What is Intertemporal Equilibrium

An intertemporal equilibrium is an economic concept that holds that the equilibrium of the economy cannot be adequately analyzed from a single point in time, but instead should be analyzed across different periods of time. According to this concept, households and firms are assumed to make decisions that affect their finances and business prospects by assessing their impact over lengthy periods of time rather than at just one point.

BREAKING DOWN Intertemporal Equilibrium

An example of an individual making an intertemporal decision would be one who invests in a retirement-savings program, since he or she is deferring consumption from the present to the future. A similar term, intertemporal choice, is an economic term describing how an individual's current decisions affect what options become available in the future. Theoretically, by not consuming today, consumption levels could increase significantly in the future, and vice versa. The economist Irving Fisher formulated the model with which economists analyze how rational, forward looking people make intertemporal choices, that is choices involving different periods of time.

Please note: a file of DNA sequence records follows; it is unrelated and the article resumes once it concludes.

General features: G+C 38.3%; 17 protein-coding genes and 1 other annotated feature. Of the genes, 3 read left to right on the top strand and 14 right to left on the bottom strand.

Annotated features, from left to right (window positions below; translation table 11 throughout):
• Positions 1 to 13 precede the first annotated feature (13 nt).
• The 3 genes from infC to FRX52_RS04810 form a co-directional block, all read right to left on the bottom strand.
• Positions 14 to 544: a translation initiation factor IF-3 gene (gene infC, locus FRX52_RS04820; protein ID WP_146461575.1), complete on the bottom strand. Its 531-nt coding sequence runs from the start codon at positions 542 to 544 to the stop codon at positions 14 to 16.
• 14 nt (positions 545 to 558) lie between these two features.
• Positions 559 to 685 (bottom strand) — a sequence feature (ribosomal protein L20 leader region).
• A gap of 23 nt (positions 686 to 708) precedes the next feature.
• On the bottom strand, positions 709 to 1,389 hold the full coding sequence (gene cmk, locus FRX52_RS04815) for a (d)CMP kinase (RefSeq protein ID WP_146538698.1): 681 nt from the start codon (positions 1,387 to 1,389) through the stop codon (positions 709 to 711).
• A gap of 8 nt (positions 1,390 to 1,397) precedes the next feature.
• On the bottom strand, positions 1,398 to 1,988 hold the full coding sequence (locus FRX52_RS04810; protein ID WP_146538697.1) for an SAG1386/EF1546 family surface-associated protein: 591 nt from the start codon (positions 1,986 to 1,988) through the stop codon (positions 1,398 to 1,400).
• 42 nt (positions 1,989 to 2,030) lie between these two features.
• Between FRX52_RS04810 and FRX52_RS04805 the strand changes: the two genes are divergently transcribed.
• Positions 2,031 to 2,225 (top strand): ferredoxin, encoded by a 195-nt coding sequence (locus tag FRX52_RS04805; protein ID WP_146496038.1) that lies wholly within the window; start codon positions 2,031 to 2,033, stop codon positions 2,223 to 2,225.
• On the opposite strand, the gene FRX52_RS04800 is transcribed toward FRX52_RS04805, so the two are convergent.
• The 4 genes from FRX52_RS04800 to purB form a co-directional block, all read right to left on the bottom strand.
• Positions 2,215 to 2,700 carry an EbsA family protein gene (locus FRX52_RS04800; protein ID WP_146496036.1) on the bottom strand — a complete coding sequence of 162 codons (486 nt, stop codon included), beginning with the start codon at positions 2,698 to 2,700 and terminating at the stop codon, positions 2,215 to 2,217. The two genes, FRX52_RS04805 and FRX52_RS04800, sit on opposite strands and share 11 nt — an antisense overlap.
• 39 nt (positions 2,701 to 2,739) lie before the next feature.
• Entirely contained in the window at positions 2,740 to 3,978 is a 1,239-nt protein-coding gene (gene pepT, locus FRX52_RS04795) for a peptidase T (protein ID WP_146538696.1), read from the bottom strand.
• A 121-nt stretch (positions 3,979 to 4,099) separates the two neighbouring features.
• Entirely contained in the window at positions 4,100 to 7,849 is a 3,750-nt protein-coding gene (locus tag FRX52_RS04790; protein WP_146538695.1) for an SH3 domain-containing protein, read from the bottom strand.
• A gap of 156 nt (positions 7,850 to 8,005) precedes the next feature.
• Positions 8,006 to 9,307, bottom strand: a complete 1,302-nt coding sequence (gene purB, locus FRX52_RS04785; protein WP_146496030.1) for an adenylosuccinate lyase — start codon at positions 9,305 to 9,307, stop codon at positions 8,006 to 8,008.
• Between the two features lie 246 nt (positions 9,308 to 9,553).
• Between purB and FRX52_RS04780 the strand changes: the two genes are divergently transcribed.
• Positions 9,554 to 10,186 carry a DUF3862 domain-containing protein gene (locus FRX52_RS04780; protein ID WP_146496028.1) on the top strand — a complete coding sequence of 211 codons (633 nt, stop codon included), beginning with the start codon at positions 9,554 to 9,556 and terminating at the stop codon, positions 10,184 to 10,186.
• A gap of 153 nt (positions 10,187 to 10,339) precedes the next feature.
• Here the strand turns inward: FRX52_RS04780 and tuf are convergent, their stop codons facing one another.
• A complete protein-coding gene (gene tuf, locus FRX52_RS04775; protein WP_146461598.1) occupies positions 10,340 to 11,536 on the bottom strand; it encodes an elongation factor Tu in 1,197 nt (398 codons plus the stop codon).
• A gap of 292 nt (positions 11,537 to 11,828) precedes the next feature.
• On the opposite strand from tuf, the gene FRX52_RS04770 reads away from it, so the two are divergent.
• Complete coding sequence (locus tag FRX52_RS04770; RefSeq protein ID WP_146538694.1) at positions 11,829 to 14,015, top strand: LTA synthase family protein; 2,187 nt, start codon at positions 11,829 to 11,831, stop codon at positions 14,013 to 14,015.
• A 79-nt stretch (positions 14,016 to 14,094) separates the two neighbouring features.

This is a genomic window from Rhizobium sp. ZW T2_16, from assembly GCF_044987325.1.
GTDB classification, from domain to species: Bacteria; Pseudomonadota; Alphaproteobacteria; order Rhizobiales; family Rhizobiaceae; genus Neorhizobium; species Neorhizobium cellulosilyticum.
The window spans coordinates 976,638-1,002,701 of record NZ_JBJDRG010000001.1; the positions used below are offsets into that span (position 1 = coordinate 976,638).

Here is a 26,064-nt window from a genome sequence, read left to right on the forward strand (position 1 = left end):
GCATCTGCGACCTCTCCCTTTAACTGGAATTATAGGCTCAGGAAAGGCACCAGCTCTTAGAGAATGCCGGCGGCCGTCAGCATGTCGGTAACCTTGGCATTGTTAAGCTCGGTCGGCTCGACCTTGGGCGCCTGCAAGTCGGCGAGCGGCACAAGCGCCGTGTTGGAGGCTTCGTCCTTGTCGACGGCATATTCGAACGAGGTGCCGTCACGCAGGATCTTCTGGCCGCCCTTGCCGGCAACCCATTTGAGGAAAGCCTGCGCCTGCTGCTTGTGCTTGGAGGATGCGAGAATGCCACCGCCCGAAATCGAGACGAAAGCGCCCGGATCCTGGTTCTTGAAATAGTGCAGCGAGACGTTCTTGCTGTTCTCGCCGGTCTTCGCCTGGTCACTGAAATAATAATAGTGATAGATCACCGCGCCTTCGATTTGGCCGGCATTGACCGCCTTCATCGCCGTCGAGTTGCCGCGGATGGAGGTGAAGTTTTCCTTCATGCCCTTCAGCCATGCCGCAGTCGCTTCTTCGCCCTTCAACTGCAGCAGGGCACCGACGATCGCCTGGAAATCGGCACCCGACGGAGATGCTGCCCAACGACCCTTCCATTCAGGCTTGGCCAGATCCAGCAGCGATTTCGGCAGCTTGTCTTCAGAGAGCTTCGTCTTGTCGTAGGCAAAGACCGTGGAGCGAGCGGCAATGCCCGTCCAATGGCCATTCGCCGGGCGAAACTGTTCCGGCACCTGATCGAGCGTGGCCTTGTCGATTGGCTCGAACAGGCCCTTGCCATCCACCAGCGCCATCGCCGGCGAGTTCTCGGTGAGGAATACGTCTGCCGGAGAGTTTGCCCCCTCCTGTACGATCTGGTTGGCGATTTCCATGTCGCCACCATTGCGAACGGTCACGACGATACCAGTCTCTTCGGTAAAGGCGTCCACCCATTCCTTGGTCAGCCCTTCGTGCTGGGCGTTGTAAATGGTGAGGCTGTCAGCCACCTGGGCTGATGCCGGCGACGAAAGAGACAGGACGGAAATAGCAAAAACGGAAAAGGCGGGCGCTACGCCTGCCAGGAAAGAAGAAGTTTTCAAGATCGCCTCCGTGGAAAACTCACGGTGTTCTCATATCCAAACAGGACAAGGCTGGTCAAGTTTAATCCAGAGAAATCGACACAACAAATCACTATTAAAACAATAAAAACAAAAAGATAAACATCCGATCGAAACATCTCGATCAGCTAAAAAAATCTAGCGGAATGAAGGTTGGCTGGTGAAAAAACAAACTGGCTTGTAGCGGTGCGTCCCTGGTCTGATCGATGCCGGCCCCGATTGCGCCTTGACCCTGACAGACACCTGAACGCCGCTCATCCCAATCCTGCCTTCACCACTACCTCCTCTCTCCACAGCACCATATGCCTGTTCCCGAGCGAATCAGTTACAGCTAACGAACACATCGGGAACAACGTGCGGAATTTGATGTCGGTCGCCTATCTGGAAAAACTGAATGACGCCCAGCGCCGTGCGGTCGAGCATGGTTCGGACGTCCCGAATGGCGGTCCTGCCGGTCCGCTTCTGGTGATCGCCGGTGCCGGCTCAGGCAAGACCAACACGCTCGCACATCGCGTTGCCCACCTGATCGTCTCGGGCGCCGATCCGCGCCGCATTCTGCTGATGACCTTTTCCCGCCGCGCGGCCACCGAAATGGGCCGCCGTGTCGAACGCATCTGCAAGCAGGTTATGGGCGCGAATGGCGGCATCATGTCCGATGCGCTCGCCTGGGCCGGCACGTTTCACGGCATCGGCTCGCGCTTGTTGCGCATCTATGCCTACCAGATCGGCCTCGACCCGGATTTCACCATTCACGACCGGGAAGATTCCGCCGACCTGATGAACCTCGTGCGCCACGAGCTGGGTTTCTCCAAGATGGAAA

Intertemporal decisions made by companies include decisions on investment, staffing and long-term competitive strategy.

Intertemporal Equilibrium and the Austrian School

In Austrian economics, intertemporal equilibrium refers to the belief that at any one time the economy is in disequilibrium, and only when examining at it over the long term that it is in equilibrium. Austrian economists, who strive to solve complex issues — economic ones — by conducting thought experiments, postulate that the interest rate coordinates the intertemporal equilibrium by best allocating resources throughout the production structure. Thus intertemporal equilibrium can only be reached when individuals' consumption and investment choices are matched with the investment being carried out in the production structure which will allow goods to come to market in the future, in accordance with the time preference of the population.

This is a central tenet of the Austrian School, represented by economists such as Friedrich Hayek and Ludwig von Mises who believed that the genius of the free market is not that it perfectly matches supply and demand, but rather that it encourages innovation to best meet that supply and demand